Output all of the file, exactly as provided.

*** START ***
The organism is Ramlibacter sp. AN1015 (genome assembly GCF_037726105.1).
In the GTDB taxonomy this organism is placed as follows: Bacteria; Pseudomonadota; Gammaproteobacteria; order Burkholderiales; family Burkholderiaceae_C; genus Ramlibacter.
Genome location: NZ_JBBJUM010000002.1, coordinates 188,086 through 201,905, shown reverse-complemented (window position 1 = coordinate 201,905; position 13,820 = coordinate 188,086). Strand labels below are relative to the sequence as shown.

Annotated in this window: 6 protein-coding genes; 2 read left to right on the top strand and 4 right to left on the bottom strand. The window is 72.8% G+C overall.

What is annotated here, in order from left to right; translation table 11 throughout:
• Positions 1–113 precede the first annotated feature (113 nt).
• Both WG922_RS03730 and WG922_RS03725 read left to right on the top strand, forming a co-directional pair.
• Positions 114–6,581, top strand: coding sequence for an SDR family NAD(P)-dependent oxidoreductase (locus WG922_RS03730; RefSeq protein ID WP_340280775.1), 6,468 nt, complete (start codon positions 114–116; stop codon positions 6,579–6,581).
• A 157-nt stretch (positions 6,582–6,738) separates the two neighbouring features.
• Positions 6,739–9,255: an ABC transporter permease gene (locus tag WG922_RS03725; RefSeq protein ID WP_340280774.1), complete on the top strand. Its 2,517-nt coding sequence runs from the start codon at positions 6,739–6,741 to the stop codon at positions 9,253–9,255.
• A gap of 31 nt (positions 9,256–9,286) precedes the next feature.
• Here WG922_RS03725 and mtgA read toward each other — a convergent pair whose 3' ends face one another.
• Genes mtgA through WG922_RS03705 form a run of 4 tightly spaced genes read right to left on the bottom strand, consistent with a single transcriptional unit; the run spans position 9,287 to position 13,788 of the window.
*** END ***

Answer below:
The organism is Ramlibacter sp. AN1015 (genome assembly GCF_037726105.1).
In the GTDB taxonomy this organism is placed as follows: Bacteria; Pseudomonadota; Gammaproteobacteria; order Burkholderiales; family Burkholderiaceae_C; genus Ramlibacter.
Genome location: NZ_JBBJUM010000002.1, coordinates 188,086 through 201,905, shown reverse-complemented (window position 1 = coordinate 201,905; position 13,820 = coordinate 188,086). Strand labels below are relative to the sequence as shown.

Annotated in this window: 6 protein-coding genes; 2 read left to right on the top strand and 4 right to left on the bottom strand. The window is 72.8% G+C overall.

What is annotated here, in order from left to right; translation table 11 throughout:
• Positions 1–113 precede the first annotated feature (113 nt).
• Both WG922_RS03730 and WG922_RS03725 read left to right on the top strand, forming a co-directional pair.
• Positions 114–6,581, top strand: coding sequence for an SDR family NAD(P)-dependent oxidoreductase (locus WG922_RS03730; RefSeq protein ID WP_340280775.1), 6,468 nt, complete (start codon positions 114–116; stop codon positions 6,579–6,581).
• A 157-nt stretch (positions 6,582–6,738) separates the two neighbouring features.
• Positions 6,739–9,255: an ABC transporter permease gene (locus tag WG922_RS03725; RefSeq protein ID WP_340280774.1), complete on the top strand. Its 2,517-nt coding sequence runs from the start codon at positions 6,739–6,741 to the stop codon at positions 9,253–9,255.
• A gap of 31 nt (positions 9,256–9,286) precedes the next feature.
• Here WG922_RS03725 and mtgA read toward each other — a convergent pair whose 3' ends face one another.
• Genes mtgA through WG922_RS03705 form a run of 4 tightly spaced genes read right to left on the bottom strand, consistent with a single transcriptional unit; the run spans position 9,287 to position 13,788 of the window.